"I'm delighted there's a place in Earth First! for monkey-wrenching," said a young Vermonter in a red bandana who had ridden a bus all the way out West. But he was not pleased with what he referred to as "Montana cowboy environmentalists" - the redneck wilderness advocates. Their women did the cooking, he said, while the men talked about fights they had seen in bars between the locals and the developers, and between themselves and the developers, and themselves and the locals. "They started drinking here last night," he added, jerking his head in the direction of the Montana camp up in the woods.
A woman in a serape said, "I've seen Earth First! referred to as eco-terrorist. In my opinion, moving a survey stake is a high act. I like the Montana redneck, shit-kicking, beer-drinking image. They make up myths, and the West is a mythical land. But eventually somebody's gonna get killed on one of these monkey-wrenched machines."
It was Santa Cruz's turn. "What attracted me to the Earth First! image was that it was fun. They did neat things, like rolling plastic down dams, and getting on TV. I'm from Santa Cruz, a liberal town aware of feminist issues. We don't all go along with the Montana image."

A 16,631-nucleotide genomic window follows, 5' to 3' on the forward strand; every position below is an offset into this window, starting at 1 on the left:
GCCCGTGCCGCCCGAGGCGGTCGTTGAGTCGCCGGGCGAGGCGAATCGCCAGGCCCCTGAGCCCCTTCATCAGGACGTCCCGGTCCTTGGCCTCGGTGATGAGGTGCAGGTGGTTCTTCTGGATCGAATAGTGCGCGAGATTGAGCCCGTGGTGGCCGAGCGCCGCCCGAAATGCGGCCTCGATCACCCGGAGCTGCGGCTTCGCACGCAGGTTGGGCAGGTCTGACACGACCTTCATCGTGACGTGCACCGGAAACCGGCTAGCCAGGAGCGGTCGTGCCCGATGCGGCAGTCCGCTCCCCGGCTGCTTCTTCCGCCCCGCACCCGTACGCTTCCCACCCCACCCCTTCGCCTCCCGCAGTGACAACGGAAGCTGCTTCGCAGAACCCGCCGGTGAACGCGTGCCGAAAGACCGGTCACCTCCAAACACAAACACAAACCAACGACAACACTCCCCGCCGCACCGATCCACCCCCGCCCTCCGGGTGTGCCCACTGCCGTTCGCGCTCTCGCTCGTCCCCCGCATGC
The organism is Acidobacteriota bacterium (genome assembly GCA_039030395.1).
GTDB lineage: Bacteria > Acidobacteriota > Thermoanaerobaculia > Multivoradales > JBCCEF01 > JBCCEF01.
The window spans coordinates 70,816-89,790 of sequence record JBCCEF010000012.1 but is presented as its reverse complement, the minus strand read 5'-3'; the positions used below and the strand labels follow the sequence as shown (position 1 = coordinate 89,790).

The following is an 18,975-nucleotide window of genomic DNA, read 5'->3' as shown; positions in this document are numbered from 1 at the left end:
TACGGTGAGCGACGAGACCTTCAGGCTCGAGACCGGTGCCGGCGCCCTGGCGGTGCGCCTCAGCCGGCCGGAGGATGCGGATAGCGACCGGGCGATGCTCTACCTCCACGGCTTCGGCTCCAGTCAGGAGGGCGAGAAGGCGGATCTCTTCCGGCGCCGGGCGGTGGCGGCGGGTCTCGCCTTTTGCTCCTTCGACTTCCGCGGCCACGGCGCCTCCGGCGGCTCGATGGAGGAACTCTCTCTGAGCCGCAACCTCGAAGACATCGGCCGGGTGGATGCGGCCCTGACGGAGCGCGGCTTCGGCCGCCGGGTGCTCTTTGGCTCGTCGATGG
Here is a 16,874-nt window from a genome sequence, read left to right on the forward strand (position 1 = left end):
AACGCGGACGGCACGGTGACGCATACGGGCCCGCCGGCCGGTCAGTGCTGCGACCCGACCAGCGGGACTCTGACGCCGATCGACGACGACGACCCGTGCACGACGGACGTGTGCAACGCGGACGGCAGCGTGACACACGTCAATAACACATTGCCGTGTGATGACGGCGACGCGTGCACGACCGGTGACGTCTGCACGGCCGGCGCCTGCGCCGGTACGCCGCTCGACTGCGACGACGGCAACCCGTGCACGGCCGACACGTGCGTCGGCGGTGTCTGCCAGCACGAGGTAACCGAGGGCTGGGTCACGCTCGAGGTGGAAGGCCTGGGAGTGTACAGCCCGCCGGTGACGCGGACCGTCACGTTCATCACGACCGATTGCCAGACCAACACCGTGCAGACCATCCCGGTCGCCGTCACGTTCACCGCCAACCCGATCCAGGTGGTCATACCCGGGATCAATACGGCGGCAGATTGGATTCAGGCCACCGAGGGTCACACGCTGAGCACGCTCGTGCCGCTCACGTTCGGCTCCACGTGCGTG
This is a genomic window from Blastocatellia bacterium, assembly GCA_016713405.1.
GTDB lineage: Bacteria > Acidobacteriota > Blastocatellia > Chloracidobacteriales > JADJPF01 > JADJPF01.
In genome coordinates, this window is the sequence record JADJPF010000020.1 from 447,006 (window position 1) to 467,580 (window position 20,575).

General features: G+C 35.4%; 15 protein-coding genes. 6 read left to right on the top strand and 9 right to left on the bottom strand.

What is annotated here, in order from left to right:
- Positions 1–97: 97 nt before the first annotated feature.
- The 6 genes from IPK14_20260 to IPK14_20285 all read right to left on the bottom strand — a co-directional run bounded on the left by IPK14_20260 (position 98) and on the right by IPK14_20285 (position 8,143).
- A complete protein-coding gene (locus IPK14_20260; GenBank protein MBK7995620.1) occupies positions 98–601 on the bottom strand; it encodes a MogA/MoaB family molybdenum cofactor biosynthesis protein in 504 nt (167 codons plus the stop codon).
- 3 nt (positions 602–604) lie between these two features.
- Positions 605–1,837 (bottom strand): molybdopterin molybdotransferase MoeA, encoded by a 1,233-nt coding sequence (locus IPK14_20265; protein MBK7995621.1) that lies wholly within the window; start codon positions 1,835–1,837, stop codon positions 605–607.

That "image" made trouble for him at home, where he couldn't get tables at conventions of nonviolent political groups because people thought Earth First! blew things up. "I decided Earth First! had an image problem. Instead of ecotage, we're going to demonstrate at Burger King against destruction of Central American rain forests."
Throughout the discussion a skinny old man sat propped against a tree, arms folded. When he couldn't stand it any longer, he said, "The reason I'm not in Sierra or Friends of the Earth or any of the others is because all they're concerned about is image. I don't give a fuck. You do something because it's right."